Interfacing is an extra layer of fabric that is sewn into or adhered inside your garment to give strength and body elements in construction. It will appear in collars, facings, button plackets, and other spots in the garment that need a bit of support and shaping. Pattern instructions will request you to use either fusible or sew-in interfacing, depending on the situation and fabric type. There are many varieties of interfacing, from lightweight to heavyweight, as well as woven and nonwoven varieties. The weight of your interfacing should complement the weight of your fabric.
What is Interfacing and When to Use It
Fusible interfacing has glue on one or two sides that is melted onto your fabric when pressed with an iron. Always use a pressing cloth between your interfacing and iron as well as between your fabric and your ironing board to keep the adhesive off those surfaces.
Lightweight Woven Fusible Interfacing
This is one of the most commonly used weights in garment construction. It is lightweight, so it is ideal for collars and facings, and is woven, so it is actual fabric that will not disintegrate with washing and wearing. Because it is made of woven fabric, you must take the grainline into account when cutting just as you do with your pattern pieces on the garment fabric. It is available in both white and black for use with light and dark fabrics. Woven fusible interfacing also is available in medium- and heavyweight options, for use with heavier fabric or when extra body is needed.
Knit Fusible Interfacing
Perfect for knit, jersey, and other stretch fabrics, this interfacing is a lightweight knit that has some give and stretch. It also comes in both white and black to match with your fabric’s color.
Often used for ironing hems, this non woven fusible interfacing tape is fusible on both sides, so it can be placed between two fabrics to fuse them together. Fusible tape is often used for no-sew hems or to create a patch.
How to Iron Fusible Interfacing
Place a pressing cloth on your ironing board to protect it from the interfacing’s adhesive. Place your fabric on the pressing cloth, wrong side up. Place your fusible interfacing onto the fabric, glue-see down. Place another pressing cloth down on top of your interfacing, to prevent your iron from sticking to the adhesive. Gently lay it down, careful not to move the pieces underneath out of place.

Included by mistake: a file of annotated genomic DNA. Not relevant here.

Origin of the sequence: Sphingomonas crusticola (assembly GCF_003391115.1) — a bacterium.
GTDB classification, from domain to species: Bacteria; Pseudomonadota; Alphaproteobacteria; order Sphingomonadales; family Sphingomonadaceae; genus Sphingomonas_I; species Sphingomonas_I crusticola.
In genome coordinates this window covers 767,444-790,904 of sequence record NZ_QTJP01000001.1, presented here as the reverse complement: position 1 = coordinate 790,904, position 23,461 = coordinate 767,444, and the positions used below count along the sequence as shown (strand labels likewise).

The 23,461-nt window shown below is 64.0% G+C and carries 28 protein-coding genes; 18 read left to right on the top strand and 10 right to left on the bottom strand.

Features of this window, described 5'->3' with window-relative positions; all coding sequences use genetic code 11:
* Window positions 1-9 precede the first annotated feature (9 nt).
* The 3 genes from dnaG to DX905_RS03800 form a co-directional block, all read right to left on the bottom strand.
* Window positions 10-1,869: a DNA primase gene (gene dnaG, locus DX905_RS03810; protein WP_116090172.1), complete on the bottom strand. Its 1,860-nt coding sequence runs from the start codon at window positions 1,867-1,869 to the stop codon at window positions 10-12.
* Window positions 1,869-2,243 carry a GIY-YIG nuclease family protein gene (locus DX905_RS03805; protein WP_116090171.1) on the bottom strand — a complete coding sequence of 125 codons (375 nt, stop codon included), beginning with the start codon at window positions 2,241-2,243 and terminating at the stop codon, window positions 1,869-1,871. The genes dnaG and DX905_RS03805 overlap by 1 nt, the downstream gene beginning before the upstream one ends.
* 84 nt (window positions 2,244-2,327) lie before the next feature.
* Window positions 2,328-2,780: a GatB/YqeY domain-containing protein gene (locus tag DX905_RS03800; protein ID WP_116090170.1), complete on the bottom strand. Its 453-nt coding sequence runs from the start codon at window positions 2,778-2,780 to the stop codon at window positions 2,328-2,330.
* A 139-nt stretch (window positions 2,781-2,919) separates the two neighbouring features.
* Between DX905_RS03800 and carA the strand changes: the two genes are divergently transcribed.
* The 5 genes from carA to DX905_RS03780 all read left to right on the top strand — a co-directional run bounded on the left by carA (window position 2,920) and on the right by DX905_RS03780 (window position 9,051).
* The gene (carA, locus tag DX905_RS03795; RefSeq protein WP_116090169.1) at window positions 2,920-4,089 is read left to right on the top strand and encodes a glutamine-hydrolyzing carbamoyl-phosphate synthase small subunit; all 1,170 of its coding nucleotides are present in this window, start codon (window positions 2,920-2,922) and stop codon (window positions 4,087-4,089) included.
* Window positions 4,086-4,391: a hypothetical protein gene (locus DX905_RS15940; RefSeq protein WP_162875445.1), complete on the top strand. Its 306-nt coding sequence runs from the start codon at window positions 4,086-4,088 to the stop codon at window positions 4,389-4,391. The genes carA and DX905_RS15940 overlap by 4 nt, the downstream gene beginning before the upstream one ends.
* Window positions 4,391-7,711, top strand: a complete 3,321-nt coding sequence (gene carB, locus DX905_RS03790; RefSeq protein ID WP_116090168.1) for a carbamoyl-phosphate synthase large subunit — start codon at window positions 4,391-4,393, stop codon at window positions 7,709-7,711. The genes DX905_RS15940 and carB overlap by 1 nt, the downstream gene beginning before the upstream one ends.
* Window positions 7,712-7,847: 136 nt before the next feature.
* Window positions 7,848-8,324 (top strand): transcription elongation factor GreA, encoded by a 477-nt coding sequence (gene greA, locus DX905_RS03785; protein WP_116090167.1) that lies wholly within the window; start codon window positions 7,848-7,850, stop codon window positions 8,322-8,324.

Using an iron set to the temperature instructed on the interfacing’s instructions, place your iron onto your pressing cloth and hold in place. Using both hands to apply even pressure, move the iron in small circles for about 10 seconds for most types of interfacing. Pick up the iron and move to the next section of the interfacing, again being careful not to shift the pieces around. Do not move the iron back and forth, simply pick it up and set it back down.
After ironing the entire surface, peel back the pressing cloth and check to make sure the bond is permanent; otherwise, the interfacing will separate from the fabric as you wash and wear the item.
Just like fusible interfacing, sew-in interfacing gives support to garment pieces, but it is sewn into place rather than ironed onto the fabric. Sew-in interfering is best used in enclosed areas of construction, like inside a collar, in a men’s tie, or between your fabric and lining.
This sew-in interfacing is often found in jacket and coat tailoring to add stiffness and body. Sew-in interfacing is typically used in collars, cuffs, pocket flaps, and other locations that require extra support.
When making fabric-covered belts, inserting this stiff interfacing helps the inside of the belt hold its shape. Fold the fabric around the belt and cut it into whatever end shape you desire.
Lightweight Woven Sew-In Interfacing
Exactly like the lightweight woven fusible version, this interfacing consists of a lightweight woven cotton fabric that provides body and strength to areas in garment construction like collars, pockets, cuffs, and facings. place the pattern pieces with either grain, cross or lengthwise, when cutting out. This is also available in medium and heavy-weight varieties, for when additional strength is needed.
Have you ever used interfacing in any of your projects? Let us know in the comments below!